Lavondyss, Robert Holdstock
If you've read George MacDonald's Lilith, then think of Lavondyss as sort of a Lilith-for-Non-Christians. It's the convoluted labyrinth of a story about a young girl called Tallis and her adventures in a magical wood that brings the Jungian archetypes buried deep in our subconscious to life. Dense with questions about Jungian psychology, and the spiritually-thin-places of the world, and death and myth and magic and story, it's pretty tough slugging at times, but thought provoking and challenging. At times I felt like I was reading the Narnia book C. S. Lewis might have written if he had pursued the "stab of northerness" in directions other than the Christian Faith where he found it eternally satisfied.

Jesus and Money, Ben Witherington III
My friend John Vlainic once ranked Ben Witheringon as one of the strongest Biblical scholars in the Wesleyan tradtion working today. This thin but powerful volume is evidence to support such an accolade. I opened it expecting (judging by the cover) either a how-to book on Christian finances, or (judging by the other books I've read on Christ and Money) a hodge-podge of Bible verses taken out of context and mushed together as proof texts about the tithe. I got neither; instead, Ben Witherington walks slowly, thoughtful and exegetically through the breadth of Biblical teaching, with special sensitivity to the cultural context of the various texts, the tension between Old and New Testament teaching on the topic, and the differences between modern and ancient economies. If I were to recommend one book to develop a biblical theology of money, it would be this one.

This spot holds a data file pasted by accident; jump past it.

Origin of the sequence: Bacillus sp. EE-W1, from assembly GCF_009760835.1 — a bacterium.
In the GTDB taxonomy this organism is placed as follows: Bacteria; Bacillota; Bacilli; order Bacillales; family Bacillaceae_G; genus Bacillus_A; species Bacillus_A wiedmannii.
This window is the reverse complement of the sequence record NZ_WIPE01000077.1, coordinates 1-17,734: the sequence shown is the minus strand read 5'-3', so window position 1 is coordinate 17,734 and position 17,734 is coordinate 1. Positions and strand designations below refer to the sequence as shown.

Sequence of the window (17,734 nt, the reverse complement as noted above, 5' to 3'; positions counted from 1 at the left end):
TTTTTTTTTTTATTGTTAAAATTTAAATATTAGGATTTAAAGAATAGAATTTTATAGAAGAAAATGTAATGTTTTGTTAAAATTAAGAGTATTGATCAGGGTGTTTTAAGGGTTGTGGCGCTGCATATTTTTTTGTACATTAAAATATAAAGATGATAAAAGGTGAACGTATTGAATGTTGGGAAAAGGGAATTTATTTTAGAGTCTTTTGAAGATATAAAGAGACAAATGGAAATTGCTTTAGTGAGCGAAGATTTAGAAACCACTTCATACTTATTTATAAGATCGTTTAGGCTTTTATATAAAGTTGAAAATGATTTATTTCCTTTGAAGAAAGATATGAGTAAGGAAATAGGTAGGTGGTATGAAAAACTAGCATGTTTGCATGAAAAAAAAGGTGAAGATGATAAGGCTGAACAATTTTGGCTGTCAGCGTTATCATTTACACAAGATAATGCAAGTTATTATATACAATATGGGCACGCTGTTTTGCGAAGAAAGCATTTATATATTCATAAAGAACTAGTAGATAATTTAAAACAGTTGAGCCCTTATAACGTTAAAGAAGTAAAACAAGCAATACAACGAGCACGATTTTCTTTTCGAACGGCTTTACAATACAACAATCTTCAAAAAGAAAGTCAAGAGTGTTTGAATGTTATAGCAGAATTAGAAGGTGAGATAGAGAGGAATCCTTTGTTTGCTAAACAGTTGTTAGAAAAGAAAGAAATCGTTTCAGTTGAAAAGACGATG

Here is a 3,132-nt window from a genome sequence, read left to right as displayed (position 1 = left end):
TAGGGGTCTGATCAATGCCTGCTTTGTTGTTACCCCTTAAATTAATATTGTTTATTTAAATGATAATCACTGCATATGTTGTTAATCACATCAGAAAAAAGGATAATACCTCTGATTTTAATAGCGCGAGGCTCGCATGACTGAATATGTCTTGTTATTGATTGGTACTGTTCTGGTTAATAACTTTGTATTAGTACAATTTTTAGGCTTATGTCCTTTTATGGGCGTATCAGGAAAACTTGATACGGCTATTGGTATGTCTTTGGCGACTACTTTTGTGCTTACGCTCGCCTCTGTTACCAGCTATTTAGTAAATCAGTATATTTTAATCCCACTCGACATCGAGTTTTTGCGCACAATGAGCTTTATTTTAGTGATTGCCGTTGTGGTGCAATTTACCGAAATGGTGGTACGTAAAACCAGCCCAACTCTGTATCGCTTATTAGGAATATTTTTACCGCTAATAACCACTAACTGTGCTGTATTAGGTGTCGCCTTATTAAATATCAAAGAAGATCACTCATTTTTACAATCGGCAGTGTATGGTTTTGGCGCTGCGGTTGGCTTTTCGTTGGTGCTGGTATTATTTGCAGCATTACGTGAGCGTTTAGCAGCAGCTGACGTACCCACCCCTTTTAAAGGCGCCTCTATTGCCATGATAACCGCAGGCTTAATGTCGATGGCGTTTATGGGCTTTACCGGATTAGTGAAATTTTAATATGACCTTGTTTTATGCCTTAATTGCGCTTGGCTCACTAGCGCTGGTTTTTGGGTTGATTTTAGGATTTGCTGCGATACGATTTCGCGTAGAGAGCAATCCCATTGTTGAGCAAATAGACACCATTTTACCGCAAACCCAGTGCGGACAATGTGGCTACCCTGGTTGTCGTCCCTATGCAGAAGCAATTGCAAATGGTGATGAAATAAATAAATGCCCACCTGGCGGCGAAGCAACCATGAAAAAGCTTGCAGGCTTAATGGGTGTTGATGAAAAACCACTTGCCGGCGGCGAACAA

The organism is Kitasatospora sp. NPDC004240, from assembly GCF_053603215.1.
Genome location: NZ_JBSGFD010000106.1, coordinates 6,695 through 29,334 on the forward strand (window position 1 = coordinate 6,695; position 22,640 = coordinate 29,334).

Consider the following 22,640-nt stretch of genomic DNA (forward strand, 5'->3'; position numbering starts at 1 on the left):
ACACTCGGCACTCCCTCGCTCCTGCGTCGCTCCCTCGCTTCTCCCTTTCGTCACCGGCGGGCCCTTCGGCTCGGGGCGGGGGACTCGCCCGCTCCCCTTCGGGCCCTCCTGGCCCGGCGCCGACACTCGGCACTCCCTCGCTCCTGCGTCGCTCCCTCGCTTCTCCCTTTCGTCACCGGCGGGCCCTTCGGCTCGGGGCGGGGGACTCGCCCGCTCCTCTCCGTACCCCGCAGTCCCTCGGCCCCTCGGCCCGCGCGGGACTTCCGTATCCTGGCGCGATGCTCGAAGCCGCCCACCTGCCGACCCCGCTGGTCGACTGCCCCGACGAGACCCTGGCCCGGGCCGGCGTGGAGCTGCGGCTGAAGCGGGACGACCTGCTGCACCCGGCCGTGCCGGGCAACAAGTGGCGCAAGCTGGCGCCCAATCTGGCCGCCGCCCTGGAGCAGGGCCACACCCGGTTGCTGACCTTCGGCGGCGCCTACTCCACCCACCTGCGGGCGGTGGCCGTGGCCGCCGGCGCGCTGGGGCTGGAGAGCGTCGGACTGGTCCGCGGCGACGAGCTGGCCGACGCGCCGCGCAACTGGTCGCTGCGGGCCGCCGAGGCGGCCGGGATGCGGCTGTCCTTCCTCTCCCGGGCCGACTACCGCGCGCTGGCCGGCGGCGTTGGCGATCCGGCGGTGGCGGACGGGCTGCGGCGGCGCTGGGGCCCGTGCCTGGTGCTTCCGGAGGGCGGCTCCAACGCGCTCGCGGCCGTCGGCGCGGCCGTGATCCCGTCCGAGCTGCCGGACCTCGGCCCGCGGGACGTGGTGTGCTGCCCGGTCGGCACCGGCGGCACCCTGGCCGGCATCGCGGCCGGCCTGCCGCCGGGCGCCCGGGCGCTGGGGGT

The Gravedigger File, Os Guinness
My first taste of Os Guinness, and, if you don't mind a mangled metaphor, it went down like a bracing pint of... well... Guinness. Grave Digger file is sort of a "Screwtape Letters" project on a church-wide scale. In concept, the book is a series of "training files" for an undercover agent attempting to undermine and ultimately sabotage the Western Church, delivered from the pen of a seasoned saboteur to a young agent recently assigned to Los Angeles. In plot, the young agent ultimately defects, and delivers the "Gravedigger File" into the hands of a Christian, urging him to alert the Church to the operation. It is bursting with "things that make you go hmmm..." and deserves a second, careful read with pen in hand, ready to mine it for its scintillating and eminently quotable lines.